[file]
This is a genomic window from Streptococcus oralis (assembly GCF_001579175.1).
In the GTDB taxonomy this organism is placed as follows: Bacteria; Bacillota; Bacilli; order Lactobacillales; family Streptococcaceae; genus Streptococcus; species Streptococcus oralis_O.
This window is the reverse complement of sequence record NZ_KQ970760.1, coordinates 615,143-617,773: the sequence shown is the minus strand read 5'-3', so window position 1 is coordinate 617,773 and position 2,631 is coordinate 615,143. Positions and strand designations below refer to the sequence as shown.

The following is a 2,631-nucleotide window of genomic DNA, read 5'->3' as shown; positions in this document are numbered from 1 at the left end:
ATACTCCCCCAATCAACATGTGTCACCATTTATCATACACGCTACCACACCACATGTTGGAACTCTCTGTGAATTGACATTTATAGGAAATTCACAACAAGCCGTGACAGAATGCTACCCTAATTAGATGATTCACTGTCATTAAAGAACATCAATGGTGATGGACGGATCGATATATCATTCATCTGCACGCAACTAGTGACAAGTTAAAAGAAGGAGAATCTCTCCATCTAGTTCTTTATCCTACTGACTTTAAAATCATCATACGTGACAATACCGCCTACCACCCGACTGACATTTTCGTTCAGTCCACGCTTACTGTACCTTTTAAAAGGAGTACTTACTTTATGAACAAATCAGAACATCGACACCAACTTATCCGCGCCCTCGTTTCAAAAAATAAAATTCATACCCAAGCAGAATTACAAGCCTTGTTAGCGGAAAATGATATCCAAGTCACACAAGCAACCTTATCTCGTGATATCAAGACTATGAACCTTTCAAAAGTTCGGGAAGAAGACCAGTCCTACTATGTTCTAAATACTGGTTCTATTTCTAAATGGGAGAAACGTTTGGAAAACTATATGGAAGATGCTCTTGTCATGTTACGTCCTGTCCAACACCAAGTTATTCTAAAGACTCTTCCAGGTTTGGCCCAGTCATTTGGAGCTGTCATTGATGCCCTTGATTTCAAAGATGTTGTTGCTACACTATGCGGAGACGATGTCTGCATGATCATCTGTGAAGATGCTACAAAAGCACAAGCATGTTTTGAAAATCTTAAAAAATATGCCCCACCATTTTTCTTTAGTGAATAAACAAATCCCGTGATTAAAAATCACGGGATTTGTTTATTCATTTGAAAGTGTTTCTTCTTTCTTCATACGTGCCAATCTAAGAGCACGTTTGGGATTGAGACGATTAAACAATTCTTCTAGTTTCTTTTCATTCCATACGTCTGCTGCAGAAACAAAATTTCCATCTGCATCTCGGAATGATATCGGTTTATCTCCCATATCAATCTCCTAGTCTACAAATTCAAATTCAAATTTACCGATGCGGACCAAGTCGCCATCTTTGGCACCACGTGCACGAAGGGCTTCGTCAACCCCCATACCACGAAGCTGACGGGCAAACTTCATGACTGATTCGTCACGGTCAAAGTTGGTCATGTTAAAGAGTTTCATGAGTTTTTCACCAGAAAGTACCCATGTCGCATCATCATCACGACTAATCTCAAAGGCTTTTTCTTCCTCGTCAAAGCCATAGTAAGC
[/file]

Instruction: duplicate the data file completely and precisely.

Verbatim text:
This is a genomic window from Streptococcus oralis (assembly GCF_001579175.1).
In the GTDB taxonomy this organism is placed as follows: Bacteria; Bacillota; Bacilli; order Lactobacillales; family Streptococcaceae; genus Streptococcus; species Streptococcus oralis_O.
This window is the reverse complement of sequence record NZ_KQ970760.1, coordinates 615,143-617,773: the sequence shown is the minus strand read 5'-3', so window position 1 is coordinate 617,773 and position 2,631 is coordinate 615,143. Positions and strand designations below refer to the sequence as shown.

The following is a 2,631-nucleotide window of genomic DNA, read 5'->3' as shown; positions in this document are numbered from 1 at the left end:
ATACTCCCCCAATCAACATGTGTCACCATTTATCATACACGCTACCACACCACATGTTGGAACTCTCTGTGAATTGACATTTATAGGAAATTCACAACAAGCCGTGACAGAATGCTACCCTAATTAGATGATTCACTGTCATTAAAGAACATCAATGGTGATGGACGGATCGATATATCATTCATCTGCACGCAACTAGTGACAAGTTAAAAGAAGGAGAATCTCTCCATCTAGTTCTTTATCCTACTGACTTTAAAATCATCATACGTGACAATACCGCCTACCACCCGACTGACATTTTCGTTCAGTCCACGCTTACTGTACCTTTTAAAAGGAGTACTTACTTTATGAACAAATCAGAACATCGACACCAACTTATCCGCGCCCTCGTTTCAAAAAATAAAATTCATACCCAAGCAGAATTACAAGCCTTGTTAGCGGAAAATGATATCCAAGTCACACAAGCAACCTTATCTCGTGATATCAAGACTATGAACCTTTCAAAAGTTCGGGAAGAAGACCAGTCCTACTATGTTCTAAATACTGGTTCTATTTCTAAATGGGAGAAACGTTTGGAAAACTATATGGAAGATGCTCTTGTCATGTTACGTCCTGTCCAACACCAAGTTATTCTAAAGACTCTTCCAGGTTTGGCCCAGTCATTTGGAGCTGTCATTGATGCCCTTGATTTCAAAGATGTTGTTGCTACACTATGCGGAGACGATGTCTGCATGATCATCTGTGAAGATGCTACAAAAGCACAAGCATGTTTTGAAAATCTTAAAAAATATGCCCCACCATTTTTCTTTAGTGAATAAACAAATCCCGTGATTAAAAATCACGGGATTTGTTTATTCATTTGAAAGTGTTTCTTCTTTCTTCATACGTGCCAATCTAAGAGCACGTTTGGGATTGAGACGATTAAACAATTCTTCTAGTTTCTTTTCATTCCATACGTCTGCTGCAGAAACAAAATTTCCATCTGCATCTCGGAATGATATCGGTTTATCTCCCATATCAATCTCCTAGTCTACAAATTCAAATTCAAATTTACCGATGCGGACCAAGTCGCCATCTTTGGCACCACGTGCACGAAGGGCTTCGTCAACCCCCATACCACGAAGCTGACGGGCAAACTTCATGACTGATTCGTCACGGTCAAAGTTGGTCATGTTAAAGAGTTTCATGAGTTTTTCACCAGAAAGTACCCATGTCGCATCATCATCACGACTAATCTCAAAGGCTTTTTCTTCCTCGTCAAAGCCATAGTAAGC